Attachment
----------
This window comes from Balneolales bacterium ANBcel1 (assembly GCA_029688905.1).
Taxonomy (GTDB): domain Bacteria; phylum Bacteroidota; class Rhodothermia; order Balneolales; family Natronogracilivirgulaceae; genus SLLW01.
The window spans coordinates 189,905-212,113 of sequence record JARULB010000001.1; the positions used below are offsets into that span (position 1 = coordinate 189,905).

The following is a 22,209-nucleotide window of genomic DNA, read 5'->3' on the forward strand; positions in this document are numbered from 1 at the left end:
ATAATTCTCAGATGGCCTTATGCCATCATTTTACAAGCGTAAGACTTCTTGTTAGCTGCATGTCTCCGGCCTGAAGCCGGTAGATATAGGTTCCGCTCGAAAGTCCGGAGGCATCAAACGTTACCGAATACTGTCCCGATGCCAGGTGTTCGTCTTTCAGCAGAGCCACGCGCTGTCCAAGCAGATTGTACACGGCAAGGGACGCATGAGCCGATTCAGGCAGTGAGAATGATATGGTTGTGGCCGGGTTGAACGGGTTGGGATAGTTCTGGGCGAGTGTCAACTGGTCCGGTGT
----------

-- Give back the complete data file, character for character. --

This window comes from Balneolales bacterium ANBcel1 (assembly GCA_029688905.1).
Taxonomy (GTDB): domain Bacteria; phylum Bacteroidota; class Rhodothermia; order Balneolales; family Natronogracilivirgulaceae; genus SLLW01.
The window spans coordinates 189,905-212,113 of sequence record JARULB010000001.1; the positions used below are offsets into that span (position 1 = coordinate 189,905).

The following is a 22,209-nucleotide window of genomic DNA, read 5'->3' on the forward strand; positions in this document are numbered from 1 at the left end:
ATAATTCTCAGATGGCCTTATGCCATCATTTTACAAGCGTAAGACTTCTTGTTAGCTGCATGTCTCCGGCCTGAAGCCGGTAGATATAGGTTCCGCTCGAAAGTCCGGAGGCATCAAACGTTACCGAATACTGTCCCGATGCCAGGTGTTCGTCTTTCAGCAGAGCCACGCGCTGTCCAAGCAGATTGTACACGGCAAGGGACGCATGAGCCGATTCAGGCAGTGAGAATGATATGGTTGTGGCCGGGTTGAACGGGTTGGGATAGTTCTGGGCGAGTGTCAACTGGTCCGGTGT